At least four people turned away at checkpoints in lead up to Trump-Kim summit

Minister for Home Affairs and Law K. Shanmugam said there were 5,000 home team officers deployed for the summit between US President Donald Trump and North Korean leader Kim Jong Un.
Minister for Home Affairs and Law K. Shanmugam said there were 5,000 home team officers deployed for the summit between US President Donald Trump and North Korean leader Kim Jong Un.ST PHOTO: KHALID BABA

SINGAPORE- Singapore has turned away at least four people trying to enter Singapore's borders in the period leading up to the June 12 summit between US President Donald Trump and North Korean Leader Kim Jong Un.

Speaking to the media on Sunday (June 10) about security for the meeting, Minister for Home Affairs and Law K. Shanmugam, said that on Saturday, a man from an Asean country was not allowed into Singapore after Immigration and Checkpoints Authority officers noticed that he exhibited nervous behaviour.

 

"He couldn't answer questions they (the ICA officers) asked. When they checked his mobile phone saw that he was visiting sites on suicide bombing. They made assessment that he ought to be turned around," said Mr Shanmugam.

Mr Shanmugam said that besides the reported case on Wednesday where Australian Zeky Mallah, 34, was denied entry on account of his previous terror-related activities, and the case on Saturday, there were two other cases. However he declined to elaborate.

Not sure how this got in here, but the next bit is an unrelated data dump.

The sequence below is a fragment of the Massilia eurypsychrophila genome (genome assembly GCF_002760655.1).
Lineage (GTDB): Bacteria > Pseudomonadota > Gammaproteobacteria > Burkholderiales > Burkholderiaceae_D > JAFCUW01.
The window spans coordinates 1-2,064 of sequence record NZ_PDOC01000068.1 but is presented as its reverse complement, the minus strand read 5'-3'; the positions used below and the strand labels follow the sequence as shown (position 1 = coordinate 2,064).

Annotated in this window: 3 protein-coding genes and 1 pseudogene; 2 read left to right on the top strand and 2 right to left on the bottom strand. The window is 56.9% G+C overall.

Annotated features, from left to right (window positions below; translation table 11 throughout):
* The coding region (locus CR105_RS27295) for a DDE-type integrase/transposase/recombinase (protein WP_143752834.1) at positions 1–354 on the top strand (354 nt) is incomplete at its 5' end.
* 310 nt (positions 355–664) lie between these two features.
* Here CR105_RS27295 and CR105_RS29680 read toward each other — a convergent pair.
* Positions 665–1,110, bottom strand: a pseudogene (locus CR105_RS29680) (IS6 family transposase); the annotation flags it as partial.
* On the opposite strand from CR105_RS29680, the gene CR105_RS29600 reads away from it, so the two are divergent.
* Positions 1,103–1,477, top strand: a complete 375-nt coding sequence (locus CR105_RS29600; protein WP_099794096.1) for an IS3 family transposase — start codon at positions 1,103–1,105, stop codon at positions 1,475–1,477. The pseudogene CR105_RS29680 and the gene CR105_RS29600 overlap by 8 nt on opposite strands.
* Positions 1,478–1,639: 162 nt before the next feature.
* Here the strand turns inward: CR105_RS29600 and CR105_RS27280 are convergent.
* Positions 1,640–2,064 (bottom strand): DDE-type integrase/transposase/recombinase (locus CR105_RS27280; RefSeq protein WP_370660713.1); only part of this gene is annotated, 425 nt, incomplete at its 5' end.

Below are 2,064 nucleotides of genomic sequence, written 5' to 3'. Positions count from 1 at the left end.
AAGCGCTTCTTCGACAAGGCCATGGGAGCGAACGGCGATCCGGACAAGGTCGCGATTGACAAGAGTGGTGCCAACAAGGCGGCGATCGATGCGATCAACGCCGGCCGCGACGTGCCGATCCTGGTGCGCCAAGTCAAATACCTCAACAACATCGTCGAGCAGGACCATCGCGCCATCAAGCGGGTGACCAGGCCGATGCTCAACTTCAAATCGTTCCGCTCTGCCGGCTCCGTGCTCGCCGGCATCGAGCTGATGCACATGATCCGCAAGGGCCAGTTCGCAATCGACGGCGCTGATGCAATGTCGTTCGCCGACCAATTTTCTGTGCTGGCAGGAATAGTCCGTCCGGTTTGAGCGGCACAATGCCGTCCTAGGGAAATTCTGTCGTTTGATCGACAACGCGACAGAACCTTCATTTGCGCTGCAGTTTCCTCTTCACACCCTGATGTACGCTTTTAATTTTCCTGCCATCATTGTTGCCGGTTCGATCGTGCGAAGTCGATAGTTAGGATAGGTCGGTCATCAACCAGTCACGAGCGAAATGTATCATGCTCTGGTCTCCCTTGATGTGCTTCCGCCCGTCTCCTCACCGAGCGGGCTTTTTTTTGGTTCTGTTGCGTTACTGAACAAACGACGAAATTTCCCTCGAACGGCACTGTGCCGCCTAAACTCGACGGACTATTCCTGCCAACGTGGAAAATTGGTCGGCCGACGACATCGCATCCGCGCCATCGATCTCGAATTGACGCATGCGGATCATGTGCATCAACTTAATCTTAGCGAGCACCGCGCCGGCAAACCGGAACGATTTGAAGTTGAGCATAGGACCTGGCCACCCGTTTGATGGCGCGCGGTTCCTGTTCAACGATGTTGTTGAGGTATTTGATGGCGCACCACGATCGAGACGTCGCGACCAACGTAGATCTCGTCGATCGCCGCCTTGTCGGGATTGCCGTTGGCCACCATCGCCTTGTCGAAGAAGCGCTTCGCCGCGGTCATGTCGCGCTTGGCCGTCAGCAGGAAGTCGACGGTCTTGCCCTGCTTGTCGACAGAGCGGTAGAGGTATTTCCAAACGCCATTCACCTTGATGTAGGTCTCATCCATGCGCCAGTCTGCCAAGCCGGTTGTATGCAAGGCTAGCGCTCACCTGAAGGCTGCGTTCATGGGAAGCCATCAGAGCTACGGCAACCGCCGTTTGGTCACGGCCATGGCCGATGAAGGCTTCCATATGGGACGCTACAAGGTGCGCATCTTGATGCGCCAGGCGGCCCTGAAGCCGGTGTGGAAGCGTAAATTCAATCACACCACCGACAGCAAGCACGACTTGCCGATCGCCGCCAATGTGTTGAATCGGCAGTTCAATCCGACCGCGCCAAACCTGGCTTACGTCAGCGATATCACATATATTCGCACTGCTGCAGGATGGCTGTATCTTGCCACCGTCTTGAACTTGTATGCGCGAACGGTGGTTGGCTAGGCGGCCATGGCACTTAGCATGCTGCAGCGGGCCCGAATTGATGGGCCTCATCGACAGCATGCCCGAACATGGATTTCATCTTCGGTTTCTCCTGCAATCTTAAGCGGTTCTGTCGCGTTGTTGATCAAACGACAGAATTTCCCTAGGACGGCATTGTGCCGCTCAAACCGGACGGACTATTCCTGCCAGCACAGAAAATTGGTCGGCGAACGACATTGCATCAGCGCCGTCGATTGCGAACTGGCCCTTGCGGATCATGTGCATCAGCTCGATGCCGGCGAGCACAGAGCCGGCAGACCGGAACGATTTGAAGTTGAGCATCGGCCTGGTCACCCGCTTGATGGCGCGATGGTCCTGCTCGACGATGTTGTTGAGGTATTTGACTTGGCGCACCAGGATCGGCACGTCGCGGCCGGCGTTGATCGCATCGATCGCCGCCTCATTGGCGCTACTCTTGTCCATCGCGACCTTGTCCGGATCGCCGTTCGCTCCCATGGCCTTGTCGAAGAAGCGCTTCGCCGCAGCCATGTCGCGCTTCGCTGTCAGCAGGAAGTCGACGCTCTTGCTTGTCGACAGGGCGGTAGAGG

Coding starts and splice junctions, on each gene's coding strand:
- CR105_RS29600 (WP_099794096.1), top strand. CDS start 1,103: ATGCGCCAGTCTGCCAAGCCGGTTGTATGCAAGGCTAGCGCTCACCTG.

He added that there were 5,000 home team officers deployed for the summit on Tuesday between United States President Donald Trump and North Korean leader Kim Jong Un.

Separately, the Police also issued a statement saying two South Korean journalists who trespassed into the North Korean ambassador's residence have been sent home.

The visit passes of the two men, aged 42 and 45, were cancelled and they were repatriated on Saturday (June 9).

 
 

A security briefing took place at the international media centre at the F1 Pit Building on Sunday (June 10) that highlighted the security measures in place across the island and in particular the areas in Tanglin and Sentosa which have been declared "special event areas" for the summit.

During the briefing, police's deputy director of operations, Assistant Commissioner Daniel Tan, said that Singapore has a multi-layered approach to event security.

The outermost layer is made out of a vehicle exclusion zone, where stringent checks on vehicles are done. Then there is the middle layer, also known as the person exclusion zone, where access control on persons is carried out. And at the heart of it is the innermost perimeter, which provides protection against armed attacks and sabotage of vital utilities.

Besides checks on persons and vehicles entering the marked out areas, the police coast guard will also patrol the coastline and at checkpoints.

AC Tan also said that authorities have also engaged premise owners to increase security vigilance and readiness around areas involved in the summit.

Police's In-Situ Reaction Teams (IRTs) and Emergency Response Teams have been deployed at key locations to patrol and provide swift response to emergencies.

Singapore's Armed Strike Teams, which include Rapid Deployment Troops on motorbikes, will also be deployed, said AC Tan.